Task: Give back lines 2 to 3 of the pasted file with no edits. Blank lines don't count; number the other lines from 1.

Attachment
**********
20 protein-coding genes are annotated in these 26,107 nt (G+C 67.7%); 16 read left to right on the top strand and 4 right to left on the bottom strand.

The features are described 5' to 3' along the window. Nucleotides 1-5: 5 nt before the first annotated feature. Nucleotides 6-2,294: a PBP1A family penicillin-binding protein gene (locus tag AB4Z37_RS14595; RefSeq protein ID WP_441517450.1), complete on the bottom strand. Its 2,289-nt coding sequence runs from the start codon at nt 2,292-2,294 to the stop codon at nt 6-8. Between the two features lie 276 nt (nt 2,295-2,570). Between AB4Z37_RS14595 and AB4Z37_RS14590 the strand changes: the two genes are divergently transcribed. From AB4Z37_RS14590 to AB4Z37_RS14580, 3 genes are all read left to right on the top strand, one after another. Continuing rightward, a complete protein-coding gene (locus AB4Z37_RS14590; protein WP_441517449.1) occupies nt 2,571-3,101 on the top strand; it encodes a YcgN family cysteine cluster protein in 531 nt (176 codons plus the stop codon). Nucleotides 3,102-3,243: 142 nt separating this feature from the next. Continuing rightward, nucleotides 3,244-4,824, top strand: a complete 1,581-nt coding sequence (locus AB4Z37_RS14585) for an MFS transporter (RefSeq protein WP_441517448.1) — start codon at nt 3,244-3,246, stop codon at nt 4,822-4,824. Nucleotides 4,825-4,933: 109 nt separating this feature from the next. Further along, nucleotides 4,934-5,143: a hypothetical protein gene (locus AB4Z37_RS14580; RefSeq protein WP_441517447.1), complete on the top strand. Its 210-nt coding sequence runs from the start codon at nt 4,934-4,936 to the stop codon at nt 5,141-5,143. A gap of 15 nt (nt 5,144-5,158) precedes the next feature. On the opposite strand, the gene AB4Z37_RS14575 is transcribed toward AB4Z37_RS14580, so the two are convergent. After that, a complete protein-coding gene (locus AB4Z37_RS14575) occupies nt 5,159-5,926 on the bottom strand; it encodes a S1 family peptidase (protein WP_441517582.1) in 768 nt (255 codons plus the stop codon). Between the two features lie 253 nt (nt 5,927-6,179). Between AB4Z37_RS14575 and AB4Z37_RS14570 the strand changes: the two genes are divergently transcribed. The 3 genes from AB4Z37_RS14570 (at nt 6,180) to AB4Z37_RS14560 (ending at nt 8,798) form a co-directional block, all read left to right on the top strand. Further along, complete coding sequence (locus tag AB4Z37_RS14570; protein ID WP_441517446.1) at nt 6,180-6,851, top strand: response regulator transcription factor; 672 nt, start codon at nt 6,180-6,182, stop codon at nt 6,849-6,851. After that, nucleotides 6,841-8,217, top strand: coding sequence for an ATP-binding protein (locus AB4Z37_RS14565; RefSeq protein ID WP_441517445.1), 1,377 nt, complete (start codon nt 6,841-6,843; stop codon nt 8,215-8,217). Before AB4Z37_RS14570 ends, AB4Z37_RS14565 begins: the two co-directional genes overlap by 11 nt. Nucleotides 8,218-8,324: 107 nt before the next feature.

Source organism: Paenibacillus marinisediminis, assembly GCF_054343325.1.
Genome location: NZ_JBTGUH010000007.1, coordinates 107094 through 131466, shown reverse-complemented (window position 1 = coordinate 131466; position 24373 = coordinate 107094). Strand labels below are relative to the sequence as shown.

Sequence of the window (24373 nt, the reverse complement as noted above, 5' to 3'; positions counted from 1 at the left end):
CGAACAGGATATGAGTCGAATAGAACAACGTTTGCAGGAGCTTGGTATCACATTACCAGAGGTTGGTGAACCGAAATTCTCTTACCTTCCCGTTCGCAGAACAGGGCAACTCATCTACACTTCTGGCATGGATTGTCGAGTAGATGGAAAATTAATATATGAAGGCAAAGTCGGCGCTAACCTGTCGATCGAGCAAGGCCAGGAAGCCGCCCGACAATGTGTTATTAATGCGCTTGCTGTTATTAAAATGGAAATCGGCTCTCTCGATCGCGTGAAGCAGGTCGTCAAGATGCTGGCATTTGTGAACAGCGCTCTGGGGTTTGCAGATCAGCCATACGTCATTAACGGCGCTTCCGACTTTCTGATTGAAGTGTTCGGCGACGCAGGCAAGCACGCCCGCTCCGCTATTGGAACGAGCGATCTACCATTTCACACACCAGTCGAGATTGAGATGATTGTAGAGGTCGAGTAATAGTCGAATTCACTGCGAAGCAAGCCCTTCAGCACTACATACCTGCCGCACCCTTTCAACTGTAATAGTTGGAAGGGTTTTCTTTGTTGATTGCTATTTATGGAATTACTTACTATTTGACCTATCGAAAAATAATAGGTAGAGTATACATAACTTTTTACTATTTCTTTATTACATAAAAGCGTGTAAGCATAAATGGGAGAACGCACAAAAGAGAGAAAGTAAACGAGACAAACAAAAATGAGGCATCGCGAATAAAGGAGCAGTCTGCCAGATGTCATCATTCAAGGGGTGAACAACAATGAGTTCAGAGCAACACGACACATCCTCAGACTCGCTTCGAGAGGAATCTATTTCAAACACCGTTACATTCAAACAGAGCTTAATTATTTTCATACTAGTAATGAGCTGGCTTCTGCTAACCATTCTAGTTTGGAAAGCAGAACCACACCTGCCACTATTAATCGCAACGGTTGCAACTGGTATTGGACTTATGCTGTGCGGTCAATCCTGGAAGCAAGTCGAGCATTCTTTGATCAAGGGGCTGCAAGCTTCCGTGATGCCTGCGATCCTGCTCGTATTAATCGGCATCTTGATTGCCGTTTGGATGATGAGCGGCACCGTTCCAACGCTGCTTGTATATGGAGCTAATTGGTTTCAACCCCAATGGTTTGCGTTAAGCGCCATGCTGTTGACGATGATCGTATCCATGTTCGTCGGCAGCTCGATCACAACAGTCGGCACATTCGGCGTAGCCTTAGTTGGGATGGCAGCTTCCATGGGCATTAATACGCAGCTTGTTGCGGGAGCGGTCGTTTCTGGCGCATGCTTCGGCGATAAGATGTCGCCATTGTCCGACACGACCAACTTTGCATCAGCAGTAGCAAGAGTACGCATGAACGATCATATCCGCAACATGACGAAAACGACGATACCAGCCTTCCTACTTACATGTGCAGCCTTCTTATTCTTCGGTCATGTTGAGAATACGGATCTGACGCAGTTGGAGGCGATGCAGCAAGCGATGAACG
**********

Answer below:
The features are described 5' to 3' along the window. Nucleotides 1-5: 5 nt before the first annotated feature. Nucleotides 6-2,294: a PBP1A family penicillin-binding protein gene (locus tag AB4Z37_RS14595; RefSeq protein ID WP_441517450.1), complete on the bottom strand. Its 2,289-nt coding sequence runs from the start codon at nt 2,292-2,294 to the stop codon at nt 6-8. Between the two features lie 276 nt (nt 2,295-2,570). Between AB4Z37_RS14595 and AB4Z37_RS14590 the strand changes: the two genes are divergently transcribed. From AB4Z37_RS14590 to AB4Z37_RS14580, 3 genes are all read left to right on the top strand, one after another. Continuing rightward, a complete protein-coding gene (locus AB4Z37_RS14590; protein WP_441517449.1) occupies nt 2,571-3,101 on the top strand; it encodes a YcgN family cysteine cluster protein in 531 nt (176 codons plus the stop codon). Nucleotides 3,102-3,243: 142 nt separating this feature from the next. Continuing rightward, nucleotides 3,244-4,824, top strand: a complete 1,581-nt coding sequence (locus AB4Z37_RS14585) for an MFS transporter (RefSeq protein WP_441517448.1) — start codon at nt 3,244-3,246, stop codon at nt 4,822-4,824. Nucleotides 4,825-4,933: 109 nt separating this feature from the next. Further along, nucleotides 4,934-5,143: a hypothetical protein gene (locus AB4Z37_RS14580; RefSeq protein WP_441517447.1), complete on the top strand. Its 210-nt coding sequence runs from the start codon at nt 4,934-4,936 to the stop codon at nt 5,141-5,143. A gap of 15 nt (nt 5,144-5,158) precedes the next feature. On the opposite strand, the gene AB4Z37_RS14575 is transcribed toward AB4Z37_RS14580, so the two are convergent. After that, a complete protein-coding gene (locus AB4Z37_RS14575) occupies nt 5,159-5,926 on the bottom strand; it encodes a S1 family peptidase (protein WP_441517582.1) in 768 nt (255 codons plus the stop codon). Between the two features lie 253 nt (nt 5,927-6,179). Between AB4Z37_RS14575 and AB4Z37_RS14570 the strand changes: the two genes are divergently transcribed. The 3 genes from AB4Z37_RS14570 (at nt 6,180) to AB4Z37_RS14560 (ending at nt 8,798) form a co-directional block, all read left to right on the top strand. Further along, complete coding sequence (locus tag AB4Z37_RS14570; protein ID WP_441517446.1) at nt 6,180-6,851, top strand: response regulator transcription factor; 672 nt, start codon at nt 6,180-6,182, stop codon at nt 6,849-6,851. After that, nucleotides 6,841-8,217, top strand: coding sequence for an ATP-binding protein (locus AB4Z37_RS14565; RefSeq protein ID WP_441517445.1), 1,377 nt, complete (start codon nt 6,841-6,843; stop codon nt 8,215-8,217). Before AB4Z37_RS14570 ends, AB4Z37_RS14565 begins: the two co-directional genes overlap by 11 nt. Nucleotides 8,218-8,324: 107 nt before the next feature.

Source organism: Paenibacillus marinisediminis, assembly GCF_054343325.1.